1The scoring chart displays performance in two dimensions. The horizontal axis shows how good the service or function is now, on a scale ranging from no stars for a service that is poor (at the left-hand end) to three stars for an excellent service (right-hand end). The vertical axis shows the improvement prospects of the service, also on a four-point scale.
 
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Thurrock Borough Council - Housing Services p 5   with innovative ways of consulting with youngthe council have come up people and uses a diverse group of tenants as part of a consultation panel; and  a tenant logo goes out on information for tenants meaning that at least six tenants have been consulted and approved the clarity of the information. However, there are some areas where improvement is needed:  tenants are not involved consistently in monitoring the housing service and are not kept informed on a regular basis on the performance of the housing service;  there are no mechanisms in place to monitor service standards and service standards for the homeless service have not been publicised to tenants;  accessing the homeless and housing advice service can still be difficult; and  framework around affordable housing is not robust.the planning We have judged that the service has promising prospects for improvement because:  there is strong leadership within the council and the council is clear about what it wants to achieve;  the council is working well with key partners and is beginning to engage service users on a more consistent basis;  the council has increased its capacity in the homeless service and is further enhancing its capacity through partnership working;  the council is committed to learning from its customers and has used outcomes from mystery shopping, tenant surveys and complaints to improve services;  action plan includes firm plans both for the short and longer-term; andthe  positive progress on implementing almost all of thethe council has made recommendations from our previous report. However, there are some barriers to improvement:  performance management is not yet fully embedded within the service and driving improvement; and  the council has not yet fully demonstrated that the service is providing value for money and financial management has been weak.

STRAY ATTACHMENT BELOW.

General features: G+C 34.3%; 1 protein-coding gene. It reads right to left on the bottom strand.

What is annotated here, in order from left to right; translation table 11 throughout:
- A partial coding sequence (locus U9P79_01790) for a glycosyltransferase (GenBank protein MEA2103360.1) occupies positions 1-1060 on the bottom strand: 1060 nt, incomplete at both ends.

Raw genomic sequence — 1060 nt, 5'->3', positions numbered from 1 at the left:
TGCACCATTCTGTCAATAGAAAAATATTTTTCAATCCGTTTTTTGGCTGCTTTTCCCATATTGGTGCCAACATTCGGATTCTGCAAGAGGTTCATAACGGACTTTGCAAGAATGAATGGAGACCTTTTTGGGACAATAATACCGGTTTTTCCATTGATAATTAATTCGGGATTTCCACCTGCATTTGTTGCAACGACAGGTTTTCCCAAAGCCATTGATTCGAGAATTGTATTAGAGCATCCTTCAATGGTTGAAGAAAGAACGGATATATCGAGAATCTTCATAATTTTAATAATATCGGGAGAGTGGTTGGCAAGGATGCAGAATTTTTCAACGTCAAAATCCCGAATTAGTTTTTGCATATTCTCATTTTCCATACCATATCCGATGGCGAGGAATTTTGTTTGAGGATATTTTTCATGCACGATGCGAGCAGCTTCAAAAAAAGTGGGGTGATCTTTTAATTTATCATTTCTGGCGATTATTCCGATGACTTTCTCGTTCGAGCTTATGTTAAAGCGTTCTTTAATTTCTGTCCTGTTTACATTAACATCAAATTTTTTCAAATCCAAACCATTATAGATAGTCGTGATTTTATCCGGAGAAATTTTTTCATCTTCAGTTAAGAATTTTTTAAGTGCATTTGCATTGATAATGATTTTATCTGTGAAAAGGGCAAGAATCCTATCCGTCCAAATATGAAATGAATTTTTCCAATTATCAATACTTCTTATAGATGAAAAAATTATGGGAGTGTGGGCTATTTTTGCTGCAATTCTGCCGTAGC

p 6 Thurrock Borough Council - Housing Services  Recommendations 11the challenge of continuous improvement, organisations needTo rise to inspection reports that offer practical pointers for improvement. In this context, the inspection team makes the following recommendations.  Put in place a strong robust planning framework for affordable housing which is integrated with the housing strategy. Within six months:  ensure a co-ordinated approach to tenant involvement is adopted and put in place mechanisms for tenants to be involved and informed in monitoring and developing the housing service;  monitoring of the housing advice service particularly in relationensure robust to accessing the service;  make improvements to the performance management of the service and in particular, the financial monitoring, and use the information to drive improvements and ensure the service is offering value for money;  to monitor service standards and ensure theput in place mechanisms information collected is fed back to tenants;  publicise and monitor the service standards for the homeless service;  take action to address all other weaknesses identified in the report; and  and recommendations in this report to the scrutinyreport the findings committee, users of the service and key partners.
 
Thurrock Borough Council - Housing Services p 7  12We would like to thank the staff of Thurrock Council who made us welcome and who met our requests efficiently and courteously.  Janet Williams Housing Inspector Mandy Day Housing Inspector Peter Griffiths Housing Inspector Clive Hutchinson Tenant Inspector Advisor Mark Elsworth Lead Housing Inspector – East of England  Dates of inspection: 22 October – 29 October, 2 November 2004 Email: janet-williams@audit-commission.gov.uk  
 For more information please contact Audit Commission Central Region 1stFloor, Bridge Business Park  Bridge Park Road Thurmaston Leicester LE4 8BL www.audit-commission.gov.uk Telephone: 0116 250 4100  
 ‘© Audit Commission The official version of this report is also available on the Audit Commission's website at audit-commission.gov.uk. Copies of this report are also available from the address above. The Audit Commission cannot verify the accuracy of and is not responsible for material contained in this report which has been reproduced by another organisation or individual.’